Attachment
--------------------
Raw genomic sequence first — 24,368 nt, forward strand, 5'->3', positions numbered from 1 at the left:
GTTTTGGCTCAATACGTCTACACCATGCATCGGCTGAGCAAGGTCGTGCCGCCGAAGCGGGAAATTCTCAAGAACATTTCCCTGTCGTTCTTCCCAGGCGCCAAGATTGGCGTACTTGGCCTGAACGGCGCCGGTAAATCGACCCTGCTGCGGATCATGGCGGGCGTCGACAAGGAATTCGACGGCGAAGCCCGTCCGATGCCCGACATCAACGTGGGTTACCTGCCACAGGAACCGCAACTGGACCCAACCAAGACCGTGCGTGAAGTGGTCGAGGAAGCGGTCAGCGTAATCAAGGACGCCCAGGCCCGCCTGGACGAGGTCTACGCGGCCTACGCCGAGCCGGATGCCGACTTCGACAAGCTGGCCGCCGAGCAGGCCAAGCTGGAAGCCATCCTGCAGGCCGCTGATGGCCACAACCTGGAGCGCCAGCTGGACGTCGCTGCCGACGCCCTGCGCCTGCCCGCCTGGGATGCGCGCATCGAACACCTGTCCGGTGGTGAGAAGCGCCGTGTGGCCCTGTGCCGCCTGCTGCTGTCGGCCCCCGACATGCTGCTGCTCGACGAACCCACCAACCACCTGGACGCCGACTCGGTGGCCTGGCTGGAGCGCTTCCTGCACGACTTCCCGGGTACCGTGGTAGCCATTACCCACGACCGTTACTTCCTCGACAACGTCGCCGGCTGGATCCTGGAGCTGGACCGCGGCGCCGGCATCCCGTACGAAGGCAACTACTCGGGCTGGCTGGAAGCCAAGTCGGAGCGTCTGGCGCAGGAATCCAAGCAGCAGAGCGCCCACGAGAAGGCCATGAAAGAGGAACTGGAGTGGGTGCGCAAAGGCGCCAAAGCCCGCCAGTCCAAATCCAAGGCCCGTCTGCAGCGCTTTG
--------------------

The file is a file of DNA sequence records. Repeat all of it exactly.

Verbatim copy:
Raw genomic sequence first — 24,368 nt, forward strand, 5'->3', positions numbered from 1 at the left:
GTTTTGGCTCAATACGTCTACACCATGCATCGGCTGAGCAAGGTCGTGCCGCCGAAGCGGGAAATTCTCAAGAACATTTCCCTGTCGTTCTTCCCAGGCGCCAAGATTGGCGTACTTGGCCTGAACGGCGCCGGTAAATCGACCCTGCTGCGGATCATGGCGGGCGTCGACAAGGAATTCGACGGCGAAGCCCGTCCGATGCCCGACATCAACGTGGGTTACCTGCCACAGGAACCGCAACTGGACCCAACCAAGACCGTGCGTGAAGTGGTCGAGGAAGCGGTCAGCGTAATCAAGGACGCCCAGGCCCGCCTGGACGAGGTCTACGCGGCCTACGCCGAGCCGGATGCCGACTTCGACAAGCTGGCCGCCGAGCAGGCCAAGCTGGAAGCCATCCTGCAGGCCGCTGATGGCCACAACCTGGAGCGCCAGCTGGACGTCGCTGCCGACGCCCTGCGCCTGCCCGCCTGGGATGCGCGCATCGAACACCTGTCCGGTGGTGAGAAGCGCCGTGTGGCCCTGTGCCGCCTGCTGCTGTCGGCCCCCGACATGCTGCTGCTCGACGAACCCACCAACCACCTGGACGCCGACTCGGTGGCCTGGCTGGAGCGCTTCCTGCACGACTTCCCGGGTACCGTGGTAGCCATTACCCACGACCGTTACTTCCTCGACAACGTCGCCGGCTGGATCCTGGAGCTGGACCGCGGCGCCGGCATCCCGTACGAAGGCAACTACTCGGGCTGGCTGGAAGCCAAGTCGGAGCGTCTGGCGCAGGAATCCAAGCAGCAGAGCGCCCACGAGAAGGCCATGAAAGAGGAACTGGAGTGGGTGCGCAAAGGCGCCAAAGCCCGCCAGTCCAAATCCAAGGCCCGTCTGCAGCGCTTTG